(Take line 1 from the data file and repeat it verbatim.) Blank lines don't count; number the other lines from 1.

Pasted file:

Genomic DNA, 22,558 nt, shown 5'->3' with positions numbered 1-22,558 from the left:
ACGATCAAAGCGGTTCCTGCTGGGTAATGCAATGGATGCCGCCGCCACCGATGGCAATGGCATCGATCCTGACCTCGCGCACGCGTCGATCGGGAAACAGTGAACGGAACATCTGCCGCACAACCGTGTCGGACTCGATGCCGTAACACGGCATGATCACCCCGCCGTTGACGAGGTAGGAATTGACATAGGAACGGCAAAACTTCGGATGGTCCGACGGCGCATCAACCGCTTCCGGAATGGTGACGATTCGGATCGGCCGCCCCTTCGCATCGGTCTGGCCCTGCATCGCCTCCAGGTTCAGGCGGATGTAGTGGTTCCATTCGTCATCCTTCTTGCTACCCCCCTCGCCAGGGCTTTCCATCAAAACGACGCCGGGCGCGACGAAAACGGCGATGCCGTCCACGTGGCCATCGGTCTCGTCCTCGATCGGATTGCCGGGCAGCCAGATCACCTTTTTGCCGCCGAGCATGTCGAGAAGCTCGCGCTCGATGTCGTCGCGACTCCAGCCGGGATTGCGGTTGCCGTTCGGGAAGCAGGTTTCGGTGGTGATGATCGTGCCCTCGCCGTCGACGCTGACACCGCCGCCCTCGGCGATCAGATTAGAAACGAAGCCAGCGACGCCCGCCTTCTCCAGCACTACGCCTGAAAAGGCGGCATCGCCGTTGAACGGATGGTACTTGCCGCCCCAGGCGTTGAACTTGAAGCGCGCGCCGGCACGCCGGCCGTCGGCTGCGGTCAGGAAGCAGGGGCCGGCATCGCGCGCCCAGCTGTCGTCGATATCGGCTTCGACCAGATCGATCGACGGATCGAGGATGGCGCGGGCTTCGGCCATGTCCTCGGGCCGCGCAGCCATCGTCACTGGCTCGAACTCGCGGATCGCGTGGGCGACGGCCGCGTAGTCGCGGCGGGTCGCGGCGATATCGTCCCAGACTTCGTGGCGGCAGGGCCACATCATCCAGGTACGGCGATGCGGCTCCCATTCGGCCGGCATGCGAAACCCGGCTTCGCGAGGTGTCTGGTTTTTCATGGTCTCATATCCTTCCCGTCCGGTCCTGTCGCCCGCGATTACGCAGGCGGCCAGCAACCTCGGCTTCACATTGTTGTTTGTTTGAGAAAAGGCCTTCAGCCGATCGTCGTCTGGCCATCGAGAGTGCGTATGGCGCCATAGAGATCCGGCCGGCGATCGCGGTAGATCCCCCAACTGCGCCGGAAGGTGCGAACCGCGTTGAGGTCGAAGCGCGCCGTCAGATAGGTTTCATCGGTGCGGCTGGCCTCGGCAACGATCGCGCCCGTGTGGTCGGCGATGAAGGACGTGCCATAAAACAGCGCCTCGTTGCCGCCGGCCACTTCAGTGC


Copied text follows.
Genomic DNA, 22,558 nt, shown 5'->3' with positions numbered 1-22,558 from the left: